Trading Partner Portal: Ethiopia
Ethiopia has a population of approximately 102 million and is the second most populous country in Africa and the most populous landlocked country in the world. In 2015, Ethiopia’s GDP was $72.3 billion.
Two-way trade between the United States and Ethiopia was approximately $1.16 billion in 2017. The United States exported over $873 million to Ethiopia, making it the 83rd largest export destination for the US. Exports consisted of $663 million in transportation equipment, $83.7 million in agricultural products, and $28 million in computer and electronic products. Imports from Ethiopia were $291 million, with the top categories being agricultural products, apparel manufacturing products, and leather products.
In 2016, California was one of the top ten state exporters to Ethiopia with approximately $31million. Exports from California to Ethiopia have more than doubled from 2010 to 2017. Computer and electronic products were credited with 33.4 percent of the total, making up $10.6 million of exports. Transportation equipment held 26.5 percent with roughly $8.4 million. Machinery except electrical held 16.4 percent with $5.2 million. (US Department of Commerce)
In 2017, Ethiopia contributed $4 million of FDI into the U.S. (Bureau of Economic Analysis).
Investment Guide to Ethiopia 2014
Ethiopian Investment Commission
Trade in Goods with Ethiopia Data – U.S. Census
Ethiopia profile – BBC News
African Growth & Opportunity Act (AGOA)
The African Growth and Opportunity Act (AGOA), extended to 2025, initially was enacted in 2000, eliminating duties on imports from African nations into the United States if those nations made significant efforts to open their economies.
Since its inception, AGOA has helped increase U.S. two-way trade with sub-Saharan Africa. In 2015, U.S. exports with the AGOA nations totaled $17.5 billion, nearly triple the amount in 2002.
In 2015, Congress approved legislation to extend AGOA until 2025, granting the longest extension in its history.
Following its extension, President Obama remarked, “Now that it’s been renewed, AGOA will be central to our efforts to boost the trade and investment that supports hundreds of thousands of jobs both in Africa and the United States, creating opportunities for all of us. And I’m especially pleased that AGOA will continue to encourage good governance and labor and human rights.”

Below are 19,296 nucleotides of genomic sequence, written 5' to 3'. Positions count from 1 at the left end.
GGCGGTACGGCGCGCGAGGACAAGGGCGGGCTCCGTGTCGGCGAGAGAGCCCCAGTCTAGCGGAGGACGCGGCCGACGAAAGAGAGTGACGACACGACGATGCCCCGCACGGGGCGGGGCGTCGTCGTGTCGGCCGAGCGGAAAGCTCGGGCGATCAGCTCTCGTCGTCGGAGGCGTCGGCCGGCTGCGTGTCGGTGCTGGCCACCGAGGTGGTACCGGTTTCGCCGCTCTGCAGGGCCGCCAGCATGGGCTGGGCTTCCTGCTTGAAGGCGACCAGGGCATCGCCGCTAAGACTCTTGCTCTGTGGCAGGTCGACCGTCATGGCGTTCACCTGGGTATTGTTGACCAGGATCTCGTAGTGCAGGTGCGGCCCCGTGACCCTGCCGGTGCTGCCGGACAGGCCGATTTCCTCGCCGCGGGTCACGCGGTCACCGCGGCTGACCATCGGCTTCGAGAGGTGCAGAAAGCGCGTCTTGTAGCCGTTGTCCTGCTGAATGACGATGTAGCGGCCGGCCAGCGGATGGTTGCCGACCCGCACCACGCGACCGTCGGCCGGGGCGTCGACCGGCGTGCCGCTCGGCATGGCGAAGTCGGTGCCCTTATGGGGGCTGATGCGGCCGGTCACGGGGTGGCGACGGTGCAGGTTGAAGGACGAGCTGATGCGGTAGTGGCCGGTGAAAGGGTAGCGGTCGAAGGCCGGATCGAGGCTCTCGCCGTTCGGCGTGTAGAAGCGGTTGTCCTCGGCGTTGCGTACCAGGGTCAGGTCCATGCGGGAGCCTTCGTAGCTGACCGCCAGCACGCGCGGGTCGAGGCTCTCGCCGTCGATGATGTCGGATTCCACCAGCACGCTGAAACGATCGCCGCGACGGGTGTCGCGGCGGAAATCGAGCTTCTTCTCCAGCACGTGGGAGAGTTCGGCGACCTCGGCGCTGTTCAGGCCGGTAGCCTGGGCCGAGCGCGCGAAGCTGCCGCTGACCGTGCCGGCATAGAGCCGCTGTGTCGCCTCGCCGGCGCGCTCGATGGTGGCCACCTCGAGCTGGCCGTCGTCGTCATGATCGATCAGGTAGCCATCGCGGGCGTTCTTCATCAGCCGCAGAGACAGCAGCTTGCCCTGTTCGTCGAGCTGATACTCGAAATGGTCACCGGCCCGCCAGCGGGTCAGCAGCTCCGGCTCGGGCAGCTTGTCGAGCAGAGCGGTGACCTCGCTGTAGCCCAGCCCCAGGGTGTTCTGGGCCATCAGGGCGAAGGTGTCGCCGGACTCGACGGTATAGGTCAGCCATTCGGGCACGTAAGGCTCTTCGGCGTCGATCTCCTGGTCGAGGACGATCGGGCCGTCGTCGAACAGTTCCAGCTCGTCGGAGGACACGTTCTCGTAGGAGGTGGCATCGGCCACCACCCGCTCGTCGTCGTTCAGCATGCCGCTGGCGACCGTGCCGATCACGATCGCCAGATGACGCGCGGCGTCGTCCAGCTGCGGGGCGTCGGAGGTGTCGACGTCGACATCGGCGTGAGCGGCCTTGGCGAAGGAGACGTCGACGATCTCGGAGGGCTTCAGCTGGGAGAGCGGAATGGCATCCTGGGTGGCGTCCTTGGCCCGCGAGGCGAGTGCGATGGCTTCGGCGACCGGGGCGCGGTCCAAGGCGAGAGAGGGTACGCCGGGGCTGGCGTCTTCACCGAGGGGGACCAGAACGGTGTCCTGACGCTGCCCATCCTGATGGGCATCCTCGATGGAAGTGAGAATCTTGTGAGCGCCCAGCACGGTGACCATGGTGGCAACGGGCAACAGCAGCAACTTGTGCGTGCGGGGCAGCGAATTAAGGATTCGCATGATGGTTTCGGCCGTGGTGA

The signing of the Cooperation Agreement between the United States and the East African Community (EAC) – a regional bloc comprised of Kenya, Uganda, Tanzania, Rwanda and Burundi – is a major relationship milestone.
The agreement centers on building trade capacity in the EAC nations on three issues of importance to the private sector:
- Trade Facilitation
- Sanitary and Phytosanitary (SPS) Measures
- Technical Barriers to Trade (TBT)
The agreement shows that the United States and EAC nations are on the same page in terms of the path forward to building local economic growth and further encouraging foreign direct investment in the region. The work tackled after the signing of this agreement will benefit all businesses in the EAC – both local and foreign.
U.S. Chamber of Commerce, February 26, 2015
U.S. Strategy Toward Sub-Saharan Africa
In June 2012, Obama announced the new U.S. Strategy toward Sub-Saharan Africa with four main objectives:
(1.) strengthen democratic institutions
(2.) spur economic growth, trade and investment
(3) advance peace and security
(4) promote opportunity and development
This strategy emphasizes U.S. support for sustainable economic growth and prosperity in Africa.
Power Africa Initiative
Currently, over two-thirds of the population of 800 million people in sub-Saharan Africa has no access to power or electricity. The Power Africa Initiative was launched in June 2013 to double access to electricity in sub-Saharan Africa and provide more than 10,000 megawatts of electricity generation capacity that is cleaner and more efficient.
The U.S. government has committed to providing over $7 billion in aid and loan guarantees over a five-year period. Twelve U.S. government agencies including the U.S. Export-Import Bank (EX-IM), the Overseas Private Investment Corporation (OPIC) and the U.S. Trade and Development Agency (USTDA) are combining efforts to provide funding and technical assistance to the initiative.